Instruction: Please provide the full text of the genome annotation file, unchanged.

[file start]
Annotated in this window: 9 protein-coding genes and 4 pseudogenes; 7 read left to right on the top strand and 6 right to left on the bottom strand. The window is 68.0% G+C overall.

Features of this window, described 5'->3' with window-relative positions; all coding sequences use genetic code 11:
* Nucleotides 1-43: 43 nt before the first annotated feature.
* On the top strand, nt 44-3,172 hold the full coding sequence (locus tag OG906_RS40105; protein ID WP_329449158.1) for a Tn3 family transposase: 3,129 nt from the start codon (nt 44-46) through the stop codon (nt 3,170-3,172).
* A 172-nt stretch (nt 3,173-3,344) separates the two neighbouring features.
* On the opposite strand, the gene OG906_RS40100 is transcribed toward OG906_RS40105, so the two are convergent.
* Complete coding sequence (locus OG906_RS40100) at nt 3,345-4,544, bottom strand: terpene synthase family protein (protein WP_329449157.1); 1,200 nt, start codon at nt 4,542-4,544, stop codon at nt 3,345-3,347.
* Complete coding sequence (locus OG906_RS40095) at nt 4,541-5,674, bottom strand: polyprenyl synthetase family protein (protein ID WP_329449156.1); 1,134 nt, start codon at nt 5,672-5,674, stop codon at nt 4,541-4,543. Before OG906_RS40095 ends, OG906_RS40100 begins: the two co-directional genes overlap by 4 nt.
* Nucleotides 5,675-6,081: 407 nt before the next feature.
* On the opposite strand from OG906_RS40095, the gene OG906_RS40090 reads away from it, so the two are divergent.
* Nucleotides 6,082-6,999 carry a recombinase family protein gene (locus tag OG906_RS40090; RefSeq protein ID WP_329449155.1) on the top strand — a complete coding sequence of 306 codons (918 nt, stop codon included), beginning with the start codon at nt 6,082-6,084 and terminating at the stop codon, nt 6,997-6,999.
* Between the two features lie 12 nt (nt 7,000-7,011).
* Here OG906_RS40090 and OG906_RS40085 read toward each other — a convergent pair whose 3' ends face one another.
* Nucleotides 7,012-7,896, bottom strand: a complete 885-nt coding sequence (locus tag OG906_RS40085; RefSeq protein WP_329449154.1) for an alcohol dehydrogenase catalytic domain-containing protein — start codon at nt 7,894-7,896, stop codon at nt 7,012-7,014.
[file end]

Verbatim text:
Annotated in this window: 9 protein-coding genes and 4 pseudogenes; 7 read left to right on the top strand and 6 right to left on the bottom strand. The window is 68.0% G+C overall.

Features of this window, described 5'->3' with window-relative positions; all coding sequences use genetic code 11:
* Nucleotides 1-43: 43 nt before the first annotated feature.
* On the top strand, nt 44-3,172 hold the full coding sequence (locus tag OG906_RS40105; protein ID WP_329449158.1) for a Tn3 family transposase: 3,129 nt from the start codon (nt 44-46) through the stop codon (nt 3,170-3,172).
* A 172-nt stretch (nt 3,173-3,344) separates the two neighbouring features.
* On the opposite strand, the gene OG906_RS40100 is transcribed toward OG906_RS40105, so the two are convergent.
* Complete coding sequence (locus OG906_RS40100) at nt 3,345-4,544, bottom strand: terpene synthase family protein (protein WP_329449157.1); 1,200 nt, start codon at nt 4,542-4,544, stop codon at nt 3,345-3,347.
* Complete coding sequence (locus OG906_RS40095) at nt 4,541-5,674, bottom strand: polyprenyl synthetase family protein (protein ID WP_329449156.1); 1,134 nt, start codon at nt 5,672-5,674, stop codon at nt 4,541-4,543. Before OG906_RS40095 ends, OG906_RS40100 begins: the two co-directional genes overlap by 4 nt.
* Nucleotides 5,675-6,081: 407 nt before the next feature.
* On the opposite strand from OG906_RS40095, the gene OG906_RS40090 reads away from it, so the two are divergent.
* Nucleotides 6,082-6,999 carry a recombinase family protein gene (locus tag OG906_RS40090; RefSeq protein ID WP_329449155.1) on the top strand — a complete coding sequence of 306 codons (918 nt, stop codon included), beginning with the start codon at nt 6,082-6,084 and terminating at the stop codon, nt 6,997-6,999.
* Between the two features lie 12 nt (nt 7,000-7,011).
* Here OG906_RS40090 and OG906_RS40085 read toward each other — a convergent pair whose 3' ends face one another.
* Nucleotides 7,012-7,896, bottom strand: a complete 885-nt coding sequence (locus tag OG906_RS40085; RefSeq protein WP_329449154.1) for an alcohol dehydrogenase catalytic domain-containing protein — start codon at nt 7,894-7,896, stop codon at nt 7,012-7,014.